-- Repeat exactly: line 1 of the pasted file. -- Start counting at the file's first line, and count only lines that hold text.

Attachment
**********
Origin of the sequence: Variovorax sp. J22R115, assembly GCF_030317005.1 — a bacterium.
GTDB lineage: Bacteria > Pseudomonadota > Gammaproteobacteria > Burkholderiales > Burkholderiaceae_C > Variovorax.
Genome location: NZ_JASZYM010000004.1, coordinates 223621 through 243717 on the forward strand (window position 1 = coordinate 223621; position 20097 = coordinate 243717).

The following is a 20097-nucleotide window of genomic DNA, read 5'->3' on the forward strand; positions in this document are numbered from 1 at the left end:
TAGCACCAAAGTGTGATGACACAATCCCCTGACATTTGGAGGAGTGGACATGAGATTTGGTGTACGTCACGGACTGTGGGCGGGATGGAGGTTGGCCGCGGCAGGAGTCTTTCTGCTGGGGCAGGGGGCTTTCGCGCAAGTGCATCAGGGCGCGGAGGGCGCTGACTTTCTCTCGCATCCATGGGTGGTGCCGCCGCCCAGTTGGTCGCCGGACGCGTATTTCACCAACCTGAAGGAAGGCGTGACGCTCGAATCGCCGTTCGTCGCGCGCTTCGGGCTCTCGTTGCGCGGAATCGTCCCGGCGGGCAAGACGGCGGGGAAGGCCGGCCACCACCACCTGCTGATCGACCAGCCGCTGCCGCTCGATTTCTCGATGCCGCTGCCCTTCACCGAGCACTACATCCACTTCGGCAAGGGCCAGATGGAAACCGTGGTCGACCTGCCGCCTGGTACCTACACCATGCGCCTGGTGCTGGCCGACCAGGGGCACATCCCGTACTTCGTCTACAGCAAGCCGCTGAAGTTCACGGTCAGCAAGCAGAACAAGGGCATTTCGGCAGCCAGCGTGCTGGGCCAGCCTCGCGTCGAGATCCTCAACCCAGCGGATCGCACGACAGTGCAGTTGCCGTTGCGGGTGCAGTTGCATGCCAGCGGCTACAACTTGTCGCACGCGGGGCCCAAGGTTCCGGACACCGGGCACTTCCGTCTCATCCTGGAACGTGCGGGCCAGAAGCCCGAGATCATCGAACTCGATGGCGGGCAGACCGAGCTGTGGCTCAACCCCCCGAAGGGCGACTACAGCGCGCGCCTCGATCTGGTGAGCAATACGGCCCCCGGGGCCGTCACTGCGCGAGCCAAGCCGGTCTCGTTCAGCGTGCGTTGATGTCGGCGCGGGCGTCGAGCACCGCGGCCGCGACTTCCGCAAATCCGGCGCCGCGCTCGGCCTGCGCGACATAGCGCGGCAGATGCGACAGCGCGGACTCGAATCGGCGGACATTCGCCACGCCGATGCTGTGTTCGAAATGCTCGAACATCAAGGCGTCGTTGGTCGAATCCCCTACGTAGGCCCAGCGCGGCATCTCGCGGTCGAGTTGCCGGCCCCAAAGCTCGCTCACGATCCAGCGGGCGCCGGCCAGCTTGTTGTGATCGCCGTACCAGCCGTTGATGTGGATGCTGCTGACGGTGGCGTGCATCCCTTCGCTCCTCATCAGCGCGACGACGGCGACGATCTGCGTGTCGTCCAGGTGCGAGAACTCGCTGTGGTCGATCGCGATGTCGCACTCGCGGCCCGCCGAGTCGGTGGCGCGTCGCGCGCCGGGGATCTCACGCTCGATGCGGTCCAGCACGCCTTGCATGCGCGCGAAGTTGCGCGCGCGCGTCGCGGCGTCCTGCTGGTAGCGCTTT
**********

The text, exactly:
Origin of the sequence: Variovorax sp. J22R115, assembly GCF_030317005.1 — a bacterium.